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Given a circle, and a set of points $A$ that lie external to the circle; I perform the following simple operation:

I compute the point of intersection of the i) circle and the ii) line joining each external point and the center of the circle. This gives a set of points $T$ which lie on the circle.

Question: Now would the rank ordering of the 'Euclidean distances' between the points in $A$ be preserved by the rank orderings of the corresponding 'Circular distances' between the points in $T$?

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No, it's not preserved. Think of the points as vectors from the origin. Then the square of the Euclidean distance between $u$ and $v$ is $$|u-v|^2=|u|^2+|v|^2-2|u||v|\cos \theta\tag1$$ where $\theta $ is the corresponding circular distance, $0\le \theta\le \pi$.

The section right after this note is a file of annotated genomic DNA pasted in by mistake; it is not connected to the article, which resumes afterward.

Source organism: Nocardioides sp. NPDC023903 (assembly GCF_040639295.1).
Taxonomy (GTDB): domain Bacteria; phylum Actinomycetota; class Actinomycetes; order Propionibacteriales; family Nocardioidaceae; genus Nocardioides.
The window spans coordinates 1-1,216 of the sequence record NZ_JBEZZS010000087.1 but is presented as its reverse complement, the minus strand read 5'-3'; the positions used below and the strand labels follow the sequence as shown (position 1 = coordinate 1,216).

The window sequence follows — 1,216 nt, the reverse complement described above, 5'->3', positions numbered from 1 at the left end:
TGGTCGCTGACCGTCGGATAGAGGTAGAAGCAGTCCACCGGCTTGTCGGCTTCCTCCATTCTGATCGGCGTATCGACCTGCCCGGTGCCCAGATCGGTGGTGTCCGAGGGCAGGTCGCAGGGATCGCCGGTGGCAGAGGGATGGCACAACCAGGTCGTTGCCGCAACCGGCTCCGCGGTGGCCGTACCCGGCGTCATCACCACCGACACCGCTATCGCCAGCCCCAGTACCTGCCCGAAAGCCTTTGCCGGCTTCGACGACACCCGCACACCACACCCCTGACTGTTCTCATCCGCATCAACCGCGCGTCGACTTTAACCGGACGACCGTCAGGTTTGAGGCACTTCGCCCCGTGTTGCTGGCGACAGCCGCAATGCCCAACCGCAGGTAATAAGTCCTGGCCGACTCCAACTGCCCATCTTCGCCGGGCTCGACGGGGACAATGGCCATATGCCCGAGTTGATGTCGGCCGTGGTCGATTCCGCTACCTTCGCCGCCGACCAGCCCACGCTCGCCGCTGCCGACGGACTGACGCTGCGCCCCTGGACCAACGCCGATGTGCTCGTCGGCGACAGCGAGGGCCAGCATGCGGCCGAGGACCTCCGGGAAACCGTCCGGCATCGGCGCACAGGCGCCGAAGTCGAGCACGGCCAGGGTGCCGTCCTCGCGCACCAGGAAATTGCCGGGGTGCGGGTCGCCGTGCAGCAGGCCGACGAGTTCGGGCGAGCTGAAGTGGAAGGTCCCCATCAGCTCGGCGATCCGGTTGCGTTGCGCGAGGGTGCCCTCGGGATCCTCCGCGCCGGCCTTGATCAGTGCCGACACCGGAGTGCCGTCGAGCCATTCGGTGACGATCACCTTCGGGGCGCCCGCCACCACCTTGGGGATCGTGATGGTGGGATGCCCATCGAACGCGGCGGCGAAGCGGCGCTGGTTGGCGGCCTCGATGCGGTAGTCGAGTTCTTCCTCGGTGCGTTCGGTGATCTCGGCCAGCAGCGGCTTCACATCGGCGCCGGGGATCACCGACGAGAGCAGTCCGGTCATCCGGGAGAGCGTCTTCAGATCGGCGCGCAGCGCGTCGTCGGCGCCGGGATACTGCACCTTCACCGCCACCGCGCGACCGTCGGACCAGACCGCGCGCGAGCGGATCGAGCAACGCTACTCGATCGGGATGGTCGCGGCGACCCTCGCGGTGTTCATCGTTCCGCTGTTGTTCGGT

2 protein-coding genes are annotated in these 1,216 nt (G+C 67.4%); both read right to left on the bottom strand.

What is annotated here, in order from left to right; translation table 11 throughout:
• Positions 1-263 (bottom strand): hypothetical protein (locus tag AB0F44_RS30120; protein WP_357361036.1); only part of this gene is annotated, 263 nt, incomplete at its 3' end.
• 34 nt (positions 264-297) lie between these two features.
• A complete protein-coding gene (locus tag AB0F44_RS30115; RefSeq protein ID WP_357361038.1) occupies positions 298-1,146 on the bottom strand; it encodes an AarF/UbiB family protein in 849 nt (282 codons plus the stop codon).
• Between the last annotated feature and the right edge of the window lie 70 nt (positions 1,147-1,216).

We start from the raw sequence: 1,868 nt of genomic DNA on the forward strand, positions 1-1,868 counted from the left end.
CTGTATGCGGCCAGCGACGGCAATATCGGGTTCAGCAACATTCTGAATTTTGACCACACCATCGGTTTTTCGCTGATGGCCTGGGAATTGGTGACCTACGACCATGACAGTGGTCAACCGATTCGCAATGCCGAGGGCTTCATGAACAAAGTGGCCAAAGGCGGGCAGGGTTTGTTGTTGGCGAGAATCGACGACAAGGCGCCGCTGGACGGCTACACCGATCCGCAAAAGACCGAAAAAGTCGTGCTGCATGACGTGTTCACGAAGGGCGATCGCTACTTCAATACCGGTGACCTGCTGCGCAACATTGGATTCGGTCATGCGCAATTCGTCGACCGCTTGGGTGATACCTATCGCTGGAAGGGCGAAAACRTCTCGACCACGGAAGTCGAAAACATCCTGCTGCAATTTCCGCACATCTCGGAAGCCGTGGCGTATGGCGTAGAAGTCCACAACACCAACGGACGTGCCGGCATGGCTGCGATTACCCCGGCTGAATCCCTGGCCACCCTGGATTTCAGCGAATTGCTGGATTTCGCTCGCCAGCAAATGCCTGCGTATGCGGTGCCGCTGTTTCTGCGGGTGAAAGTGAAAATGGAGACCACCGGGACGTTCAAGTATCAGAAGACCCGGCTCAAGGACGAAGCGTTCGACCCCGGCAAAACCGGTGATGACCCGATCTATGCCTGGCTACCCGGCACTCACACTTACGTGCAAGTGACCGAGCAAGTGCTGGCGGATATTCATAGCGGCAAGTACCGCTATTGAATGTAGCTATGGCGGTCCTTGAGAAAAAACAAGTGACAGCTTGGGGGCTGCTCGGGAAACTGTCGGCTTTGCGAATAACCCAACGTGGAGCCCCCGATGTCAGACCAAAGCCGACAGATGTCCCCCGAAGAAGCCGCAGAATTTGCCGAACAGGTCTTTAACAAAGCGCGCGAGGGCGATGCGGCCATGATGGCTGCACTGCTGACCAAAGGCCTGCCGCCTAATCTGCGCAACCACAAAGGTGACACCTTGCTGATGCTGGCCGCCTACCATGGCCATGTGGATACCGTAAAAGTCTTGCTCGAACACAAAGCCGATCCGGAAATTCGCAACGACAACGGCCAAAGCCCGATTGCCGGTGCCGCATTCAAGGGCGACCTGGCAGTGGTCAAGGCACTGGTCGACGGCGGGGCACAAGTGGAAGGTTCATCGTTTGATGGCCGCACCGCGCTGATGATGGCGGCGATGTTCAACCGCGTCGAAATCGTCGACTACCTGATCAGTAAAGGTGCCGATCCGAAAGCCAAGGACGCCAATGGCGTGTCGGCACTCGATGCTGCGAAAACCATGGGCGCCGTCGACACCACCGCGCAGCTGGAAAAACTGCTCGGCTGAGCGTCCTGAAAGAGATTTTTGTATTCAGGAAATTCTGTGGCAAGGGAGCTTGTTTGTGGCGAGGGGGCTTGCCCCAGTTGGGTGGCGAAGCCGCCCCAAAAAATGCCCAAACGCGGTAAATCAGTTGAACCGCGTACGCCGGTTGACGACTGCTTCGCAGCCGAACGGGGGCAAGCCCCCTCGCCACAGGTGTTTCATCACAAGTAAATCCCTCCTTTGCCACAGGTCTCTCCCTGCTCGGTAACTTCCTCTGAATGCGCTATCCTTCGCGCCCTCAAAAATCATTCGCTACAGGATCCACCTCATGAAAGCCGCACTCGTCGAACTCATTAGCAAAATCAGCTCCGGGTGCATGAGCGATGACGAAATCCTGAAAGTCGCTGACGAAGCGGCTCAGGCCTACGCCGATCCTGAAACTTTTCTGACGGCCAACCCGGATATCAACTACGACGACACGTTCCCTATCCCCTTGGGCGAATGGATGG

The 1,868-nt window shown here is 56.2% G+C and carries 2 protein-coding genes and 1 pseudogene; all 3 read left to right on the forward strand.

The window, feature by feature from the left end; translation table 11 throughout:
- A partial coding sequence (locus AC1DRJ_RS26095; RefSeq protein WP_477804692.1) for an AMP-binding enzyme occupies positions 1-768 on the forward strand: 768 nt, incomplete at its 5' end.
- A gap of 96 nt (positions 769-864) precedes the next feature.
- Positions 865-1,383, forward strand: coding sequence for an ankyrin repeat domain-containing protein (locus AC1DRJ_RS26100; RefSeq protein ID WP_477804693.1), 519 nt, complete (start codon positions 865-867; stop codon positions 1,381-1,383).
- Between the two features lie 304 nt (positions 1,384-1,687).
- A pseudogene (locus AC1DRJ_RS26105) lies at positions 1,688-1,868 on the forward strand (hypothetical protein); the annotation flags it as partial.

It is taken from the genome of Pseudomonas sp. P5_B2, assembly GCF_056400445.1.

Now, $-\cos \theta$ is indeed an increasing function of $\theta$ on the interval $[0,\pi]$. However, the magnitudes $|u|$ and $|v|$ also appear on the right side of (1). Pairs of vectors with the same value of $\theta$ can have quite different Euclidean distances $|u-v|$.

For a concrete example, take $A=(3,0)$, $B=(10,1)$ and $C=(3,1)$. Clearly $|AB|>|AC|$. Yet, the projected points $\tilde A=(1,0)$, $\tilde B=(10/\sqrt{101},1/\sqrt{101})$ and $\tilde C=(3/\sqrt{10},1/\sqrt{10})$ satisfy the opposite $|\tilde A\tilde B|<|\tilde A\tilde C|$.

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How can the circular distance be an angle? Is there a misuse of terminology from my side-as I meant the curved distance (geodesic) on the circle- is that called the great circle distance or something else instead? –  halms Apr 15 '13 at 21:09
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